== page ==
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View Full Version : Competing through injury. How have you done it?



Fuzzy
01-20-2009, 09:20 PM
I think therecomes a time in any serious competitive athlete's life were an injury must be toughed through for the sake of an close and important competition. I find myself in such a situation. A week ago I could not hold a bar overhead with my wrist, now, I can but with considerable pain.

My coach has been attempting to manipulate the program as much as possible to facilitate, usually he would give the time to heal but this warrants the risk of competing. So far I have employed a regime of ultrasound, massage, pain killers with codeine, prescription anti inflammatory tablet, heavy wrapping and sheer grit. It seems to be working and hopefully by the weekend I should be able to lift through the pain rather than it being unbearable altogether.

What I am really asking is how you as competitors have toughed through pain. I am not looking for 'you should rest up bro.' the quite freaking obvious. But drugs, wrapping techniques etc.

Thanks.

Ben Moore
01-20-2009, 09:25 PM
I've done it - pain killers, ultrasound, cold laser, contrasting heat and ice. It sucks, but we're a hard headed bunch at times.

Travis Bell
01-20-2009, 09:34 PM
You do want to keep in mind that the injury is one that will not get worse because of competing, nor could it turn into a career risking injury, but I'm sure you've thought through that as well as your coach.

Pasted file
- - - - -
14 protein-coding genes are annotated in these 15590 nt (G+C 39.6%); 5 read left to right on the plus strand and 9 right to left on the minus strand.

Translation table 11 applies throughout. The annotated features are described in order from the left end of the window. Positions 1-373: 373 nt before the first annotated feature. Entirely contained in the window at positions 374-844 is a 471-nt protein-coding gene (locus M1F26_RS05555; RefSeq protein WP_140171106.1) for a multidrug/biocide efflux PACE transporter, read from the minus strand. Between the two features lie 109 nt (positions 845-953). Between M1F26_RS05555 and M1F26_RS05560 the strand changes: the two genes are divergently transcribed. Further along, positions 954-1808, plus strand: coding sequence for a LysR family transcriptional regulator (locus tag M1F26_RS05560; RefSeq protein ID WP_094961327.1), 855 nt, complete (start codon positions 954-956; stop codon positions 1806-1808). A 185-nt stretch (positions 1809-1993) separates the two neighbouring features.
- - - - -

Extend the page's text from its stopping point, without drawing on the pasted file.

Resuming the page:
Bout 4 years ago, a week out from the MI state bench comp, my shirt blew on me and I ended up dropping 520lbs on me. I was quite sure it cracked some ribs, but the bigger thing was the mental aspect. I had such a hard time trusting the shirt after that. Each creak and crack I just thought it was going to blow out on me again. Not exactly what you need to do on your week (technically 2 weeks, last week of heavy training) before a meet.

I took so much ibuprofen that week LOL. Iced every day. Put tons of liniment on several times a day. I talked to a doctor (who oddly enough used to work with Team USA) who basically said if I could handle the pain I'd be fine. I remember sitting in my dorm room just thinking about it. I just reminded myself of all the training I'd done up to that point and all the hard work.

What made it work though was I had to reset new goals for the meet. Knowing my injury, I needed to reconsider what I felt I was capable of at the meet. Previous ideas were based on me going into it healthy so why would I hold myself to the same standard now that I was injured?

I forced myself to get over the shirt issues. Kept reminding myself that I had 3 spotters and if I was going to dump a weight, this was the place to do it (at the meet)

I did the best I could with the hand I was delt and ended up with a big meet PR, state and I believe a junior record (can't recall)

You didn't get into this sport because you wanted to be pampered anyways. The pain will go away, but you can't go back and re-do the meet.

Sensei
01-20-2009, 09:52 PM
I hope you aren't doing anything that's going to hurt you long term. Not what you want to hear I'm sure, but, at 16, you have a lot of competitive years ahead of you and unless this is your shot at the Olympics... Most competitions aren't worth it IMHO.